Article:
They told me the engine was a 6 cylinder 160 horse, but that may be incorrect. That is not a priority right now, though.

I am also glad to hear that the propane line is not under the floor, so it can be more easily replaced if necessary. It sounds like the boat was built to be as serviceable as possible.

I am wondering if new anodes can be put on the inside of the hull so it doesn't have to be pulled out of the water, since they get consumed over time. At some point I would have the bottom redone, but they want $1,500 to pull it out, $1,500 to inspect it, and $1,500 put it back in. That doesn't include any work that would be done on it. Hopefully it will hold up until I can afford that.

Thanks again for all of your help!!

Take care,

Tim


Rating
starstarstarstarstar
1969 drifter houseboat
by: david cron

hello tim; you mentioned you have purchased a 1969 drifter. my dad sold the drifter part in the mid sixties and started building leisure craft.
the construction of your boat probably is the same as earlier drifter models and the leisure crafts. i only remember one boat we built that required holding tanks, i do not remember where this boat was sold. your boat was probably retro fitted with a holding tank. there were no regulations back then the "black water" was treated with a chlorinator, then exited through a stand pipe welded into the bottom of the boat. the majority if not all houseboats used this system during this time.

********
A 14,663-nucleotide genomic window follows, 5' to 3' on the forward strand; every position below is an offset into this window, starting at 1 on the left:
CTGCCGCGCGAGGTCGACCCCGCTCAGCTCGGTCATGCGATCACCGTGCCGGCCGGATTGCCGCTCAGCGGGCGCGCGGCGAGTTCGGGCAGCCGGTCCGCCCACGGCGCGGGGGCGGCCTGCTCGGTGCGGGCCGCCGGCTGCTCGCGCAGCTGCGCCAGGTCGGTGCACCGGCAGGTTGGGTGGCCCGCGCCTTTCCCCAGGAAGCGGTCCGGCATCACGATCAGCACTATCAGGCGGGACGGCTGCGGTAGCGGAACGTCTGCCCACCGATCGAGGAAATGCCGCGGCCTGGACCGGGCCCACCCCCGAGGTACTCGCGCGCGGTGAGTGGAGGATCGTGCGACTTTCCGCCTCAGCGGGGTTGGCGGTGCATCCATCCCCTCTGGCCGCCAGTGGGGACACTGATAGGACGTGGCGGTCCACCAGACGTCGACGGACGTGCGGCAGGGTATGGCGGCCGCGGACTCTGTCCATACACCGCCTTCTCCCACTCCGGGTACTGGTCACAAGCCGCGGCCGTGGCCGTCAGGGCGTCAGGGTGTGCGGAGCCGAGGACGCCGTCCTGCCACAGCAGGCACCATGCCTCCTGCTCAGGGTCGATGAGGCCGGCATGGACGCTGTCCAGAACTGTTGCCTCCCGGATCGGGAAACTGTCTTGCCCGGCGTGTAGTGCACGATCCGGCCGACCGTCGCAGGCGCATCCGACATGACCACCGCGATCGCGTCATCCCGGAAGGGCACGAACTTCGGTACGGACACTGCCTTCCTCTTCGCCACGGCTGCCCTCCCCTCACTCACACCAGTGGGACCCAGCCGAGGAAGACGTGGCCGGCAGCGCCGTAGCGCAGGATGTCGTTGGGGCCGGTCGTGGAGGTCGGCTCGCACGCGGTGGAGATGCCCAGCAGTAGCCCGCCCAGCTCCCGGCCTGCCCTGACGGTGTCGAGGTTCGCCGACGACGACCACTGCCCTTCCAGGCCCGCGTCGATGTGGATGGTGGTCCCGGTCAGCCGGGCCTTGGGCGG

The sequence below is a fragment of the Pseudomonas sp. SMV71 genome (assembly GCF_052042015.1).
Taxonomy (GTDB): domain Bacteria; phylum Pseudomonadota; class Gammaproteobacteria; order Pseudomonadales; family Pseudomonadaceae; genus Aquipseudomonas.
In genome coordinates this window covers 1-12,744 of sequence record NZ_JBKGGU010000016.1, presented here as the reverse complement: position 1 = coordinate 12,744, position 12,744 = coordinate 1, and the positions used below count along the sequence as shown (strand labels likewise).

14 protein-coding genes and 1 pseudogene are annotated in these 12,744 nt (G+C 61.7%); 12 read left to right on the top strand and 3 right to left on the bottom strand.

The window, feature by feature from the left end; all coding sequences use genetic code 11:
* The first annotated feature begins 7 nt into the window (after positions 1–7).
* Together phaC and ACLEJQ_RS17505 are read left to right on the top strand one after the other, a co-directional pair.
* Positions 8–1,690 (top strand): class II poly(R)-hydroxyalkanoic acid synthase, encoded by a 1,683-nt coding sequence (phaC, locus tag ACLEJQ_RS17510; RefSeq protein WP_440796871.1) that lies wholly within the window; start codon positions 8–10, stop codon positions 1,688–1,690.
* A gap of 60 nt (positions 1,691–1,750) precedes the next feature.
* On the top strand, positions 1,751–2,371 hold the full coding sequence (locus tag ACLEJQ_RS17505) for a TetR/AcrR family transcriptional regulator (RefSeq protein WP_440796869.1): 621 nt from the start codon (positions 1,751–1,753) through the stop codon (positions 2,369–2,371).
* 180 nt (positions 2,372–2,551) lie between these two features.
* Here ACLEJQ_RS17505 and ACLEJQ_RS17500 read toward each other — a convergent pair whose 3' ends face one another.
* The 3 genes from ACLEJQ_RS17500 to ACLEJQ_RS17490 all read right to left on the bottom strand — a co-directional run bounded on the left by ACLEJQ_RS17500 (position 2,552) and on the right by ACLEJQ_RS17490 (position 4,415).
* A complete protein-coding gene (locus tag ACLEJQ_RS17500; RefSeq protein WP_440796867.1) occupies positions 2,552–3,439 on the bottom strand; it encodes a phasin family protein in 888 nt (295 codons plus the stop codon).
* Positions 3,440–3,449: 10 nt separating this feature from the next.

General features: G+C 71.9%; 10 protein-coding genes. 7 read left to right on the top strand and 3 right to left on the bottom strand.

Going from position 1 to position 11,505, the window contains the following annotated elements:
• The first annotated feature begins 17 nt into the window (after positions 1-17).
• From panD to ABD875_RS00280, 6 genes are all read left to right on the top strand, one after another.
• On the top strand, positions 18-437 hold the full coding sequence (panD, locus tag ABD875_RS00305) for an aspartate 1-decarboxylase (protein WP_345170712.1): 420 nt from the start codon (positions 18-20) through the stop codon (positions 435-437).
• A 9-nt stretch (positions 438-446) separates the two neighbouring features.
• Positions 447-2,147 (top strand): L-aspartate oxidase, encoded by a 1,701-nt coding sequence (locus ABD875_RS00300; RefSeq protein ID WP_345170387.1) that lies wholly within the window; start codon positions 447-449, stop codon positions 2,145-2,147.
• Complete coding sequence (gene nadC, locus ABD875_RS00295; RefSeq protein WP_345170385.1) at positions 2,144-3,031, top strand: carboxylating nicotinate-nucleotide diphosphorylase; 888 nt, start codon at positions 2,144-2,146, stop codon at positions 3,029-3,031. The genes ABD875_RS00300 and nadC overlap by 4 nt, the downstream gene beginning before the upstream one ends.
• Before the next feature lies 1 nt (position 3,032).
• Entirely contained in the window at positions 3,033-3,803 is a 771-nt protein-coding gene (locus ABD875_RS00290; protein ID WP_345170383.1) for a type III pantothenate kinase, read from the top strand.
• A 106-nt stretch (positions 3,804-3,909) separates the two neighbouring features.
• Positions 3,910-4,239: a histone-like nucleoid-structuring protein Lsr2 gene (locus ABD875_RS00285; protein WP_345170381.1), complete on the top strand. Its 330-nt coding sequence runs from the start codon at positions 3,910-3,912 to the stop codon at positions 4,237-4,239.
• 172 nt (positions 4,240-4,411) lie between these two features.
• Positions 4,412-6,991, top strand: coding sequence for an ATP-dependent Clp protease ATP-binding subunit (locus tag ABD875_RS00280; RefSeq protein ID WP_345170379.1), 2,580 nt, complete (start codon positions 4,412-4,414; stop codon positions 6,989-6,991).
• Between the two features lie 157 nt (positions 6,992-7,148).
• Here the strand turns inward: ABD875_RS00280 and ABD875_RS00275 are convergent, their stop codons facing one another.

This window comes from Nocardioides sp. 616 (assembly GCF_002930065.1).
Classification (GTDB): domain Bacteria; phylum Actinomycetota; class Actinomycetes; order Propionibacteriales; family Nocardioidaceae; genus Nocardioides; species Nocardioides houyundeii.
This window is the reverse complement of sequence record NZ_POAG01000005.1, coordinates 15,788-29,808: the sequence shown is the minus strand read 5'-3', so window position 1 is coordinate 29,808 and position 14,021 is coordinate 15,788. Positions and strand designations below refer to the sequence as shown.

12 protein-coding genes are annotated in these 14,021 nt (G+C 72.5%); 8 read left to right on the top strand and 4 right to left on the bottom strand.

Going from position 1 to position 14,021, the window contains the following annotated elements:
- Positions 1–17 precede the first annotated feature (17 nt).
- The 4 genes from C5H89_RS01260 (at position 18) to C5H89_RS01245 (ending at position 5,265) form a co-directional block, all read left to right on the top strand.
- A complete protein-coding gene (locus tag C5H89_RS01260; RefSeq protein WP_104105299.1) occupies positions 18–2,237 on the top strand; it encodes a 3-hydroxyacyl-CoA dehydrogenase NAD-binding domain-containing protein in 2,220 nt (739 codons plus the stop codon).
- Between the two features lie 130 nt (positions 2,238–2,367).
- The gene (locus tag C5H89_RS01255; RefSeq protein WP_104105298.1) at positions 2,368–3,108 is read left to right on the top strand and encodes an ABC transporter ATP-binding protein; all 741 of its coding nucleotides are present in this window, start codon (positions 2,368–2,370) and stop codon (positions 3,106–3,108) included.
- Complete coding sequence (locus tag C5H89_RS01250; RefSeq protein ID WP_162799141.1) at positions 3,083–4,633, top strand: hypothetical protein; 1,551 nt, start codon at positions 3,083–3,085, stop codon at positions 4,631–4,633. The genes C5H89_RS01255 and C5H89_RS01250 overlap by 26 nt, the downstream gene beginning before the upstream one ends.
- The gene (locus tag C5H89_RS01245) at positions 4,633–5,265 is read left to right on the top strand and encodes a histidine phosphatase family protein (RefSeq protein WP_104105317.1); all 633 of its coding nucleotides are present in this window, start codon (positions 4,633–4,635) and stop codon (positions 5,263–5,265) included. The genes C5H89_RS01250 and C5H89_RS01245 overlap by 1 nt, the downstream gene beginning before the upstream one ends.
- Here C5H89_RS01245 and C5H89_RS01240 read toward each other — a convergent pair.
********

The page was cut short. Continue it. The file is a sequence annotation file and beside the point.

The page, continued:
my dad recommended cleaning and refinishing the bottoms every five years. there should be cathodes attached to the keels, this will help reducing electrolysis. when cleaning we would scrape and clean out the pitting caused by electrolysis. if the pitting was very deep we would weld up this area. the paint we used for many years was made by pettit. pettit held up fairly well. the better paint we began using was from gilman, this was a family owned company in chattanooga, tn. there paints were far superior to what we had been using. not sure if either of the companies are still around. paint and coating technology has come a long way since your boat was built.
a propane cook top should be okay, remember to open a window or something for venting. the gas line should not be run under the floor. the line may be routed in the wall if on the left side of the cabin. all of the controls and wiring and maybe the gas line are routed on the right side (steering wheel side) inside a wooden channel mounted to the wall. if the gas line crosses over to the left side it may be routed along one of the ceiling rafters and covered with a piece of trim.
the wall construction; the outside wall is 1/2 in. marine plywood with aluminum bonded to the outside. the window openings are surrounded by 3/4 pine strips and also strips located in various places in the wall. then the interior paneling was attached.